Culture, Manchester, Music, Review

Live Review: Squid @ Manchester Stoller Hall

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Featured Image: Piran Aston

Covid may have prevented the majority of festivals and gigs from going ahead and dictated the direction of the ‘new normal’, however, Brighton-based band Squid, managed to thrive on the enigmatic energy powering their experimental music – navigating the newfound challenges with ease.

An instrumental drum beat added to the anticipation before the band could take to the stage at Manchester’s Stoller Hall, which offered a modern and well-lit stage, as well as a theatrical quality for the band to make their own. The venue’s high ceilings provided incredible acoustics which Squid used to their advantage. Before the band could perform some of their best tracks from their recently released album, Bright Green Field, and introduce the audience to some unreleased tracks, the atmospheric music, and flashing pink and blue lights piqued the audience’s interest.

The crowd may have been separated and had their faces covered due to face coverings but as they cheered due to the band’s arrival on stage, it was clear that the band and the audience were united for the first live concert since March 2020. Lead vocalist and drummer Ollie Judge, noted: “Such a professional introduction, I love that!”

Known for their creativity, they had an array of instruments in their arsenal to push all musical boundaries. The sound of the cello was the backbone, always tying their wonderfully unsettling symphonies together, as well as powerful brass elements too. A band made up of multi-instrumentalists can only surprise the ears. The first section of their set was dedicated to whimsical yet perfectly executed instrumentals, evoking anything but Ross Geller’s ‘The Sound’.

The audience was bopping to their fourth track from their debut album, ‘Paddling’ which boasted a frenzied guitar and the cocktail of instruments blended to perfection, and the echoing of “Don’t push me”, only intensified their set.

Midway through, Judge reminded us that they were, “playing lots of new songs tonight”. The new tracks were woven seamlessly into the set and continued the trend of the band utilising a variety of percussion including a cowbell and other equipment which you may not have seen since Year 6 music. Their passion for their craft manifested in their expressive playing and the brass elements gave their music a jazz-edge, contrasting with the indie-rock fuelled numbers as heard earlier.

Piran Aston

Judge noted, “It’s so weird seeing the auditorium so full it’s like we haven’t sold the show very well”, however, in normal circumstances they’d easily have been faced with a sold-out show. Their debut album entered the UK album charts at Number 4 and ‘Narrator’ is getting close to 1 million streams on Spotify.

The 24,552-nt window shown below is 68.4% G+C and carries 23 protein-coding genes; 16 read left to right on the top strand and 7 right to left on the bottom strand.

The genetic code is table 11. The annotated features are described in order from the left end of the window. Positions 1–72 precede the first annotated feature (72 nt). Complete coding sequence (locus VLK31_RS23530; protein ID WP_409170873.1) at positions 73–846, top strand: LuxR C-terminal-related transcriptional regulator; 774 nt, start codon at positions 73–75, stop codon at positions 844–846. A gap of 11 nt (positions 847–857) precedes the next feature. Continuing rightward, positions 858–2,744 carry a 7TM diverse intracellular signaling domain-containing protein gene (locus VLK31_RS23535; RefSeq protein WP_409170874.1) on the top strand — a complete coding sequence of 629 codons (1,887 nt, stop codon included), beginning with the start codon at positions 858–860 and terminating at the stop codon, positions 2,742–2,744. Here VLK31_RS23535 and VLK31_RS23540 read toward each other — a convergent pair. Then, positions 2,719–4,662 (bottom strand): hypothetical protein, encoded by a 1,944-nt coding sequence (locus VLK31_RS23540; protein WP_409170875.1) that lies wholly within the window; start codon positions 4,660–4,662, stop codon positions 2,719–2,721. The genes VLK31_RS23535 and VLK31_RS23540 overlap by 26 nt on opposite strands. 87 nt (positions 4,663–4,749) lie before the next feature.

‘G.S.K’ was another track which was well-received and brass impressively added and Judge’s voice carried. It has to be noted, however, that usually the drummer is hidden behind the rest of the band. Each member was equally lined up in full view and their diverse range of instrumentals proves that they’re anything but all the gear and no idea.

The closing tracks were the favourites from Bright Green Field, ‘Narrator’ and ‘Pamphlets’. ‘Narrator’ began with a fast-paced riff and thumping drums acting as a war cry. Their usual final track, ‘Pamphlets’, carried the relentless energy with gusto. With each repetition of “That’s why I don’t go outside”, Judge picked up his voice. It also featured gongs, which are traditionally used for celebrations, which made their inclusion quite right. 

As the band thanked the audience for coming, it was fitting that the outro track was musical pioneer Elton John’s, ‘Your Song’. Comparisons can be drawn between them, as they are both rule-breakers and have used their lyrics to comment on the world around them with flair – however, perhaps it’s their unpredictable nature that has and will continue to capture the attention of audiences for years to come.

Their latest album, Bright Green Field, is available on all major streaming services. It is available to purchase here. You can also purchase tickets for their tour here.


JULY 2021

Mon 12 Brighton Chalk

Tue 13 Southampton Joiners

Wed 14 Oxford Bullingdon

Thu 15 London Scala

Sat 17 Manchester White Hotel

Sun 18 Hebden Bridge Trades Club

Mon 19 Edinburgh Summerhall

Tue 20 York Crescent

Mon 26 Birmingham Castle & Falcon

Tue 27 Bedford Esquires

Wed 28 Norwich Arts Centre



Tue 07 Brighton Concorde 2

Thu 09 Bristol Marble Factory

Fri 10 Manchester Albert Hall

Thu 23 London Printworks

Fri 24 Birmingham Crossing

Sat 25 Nottingham Rock City

Mon 27 Newcastle NUSU Basement

Tue 28 Glasgow SWG 3

Wed 29 Belfast Empire

Thu 30 Dublin Button Factory


Sun 03 Cardiff Tramshed

Mon 04 Southampton 1865

Tue 05 Exeter Phoenix

Keep up with Squid:

Spotify | Youtube | Instagram | Twitter | Facebook | Bandcamp | Website

About the author / 

Camilla Whitfield

Fourth Year BA English with Overseas Study | Music Editor | Manchester & Leipzig | Music & Gig Enthusiast

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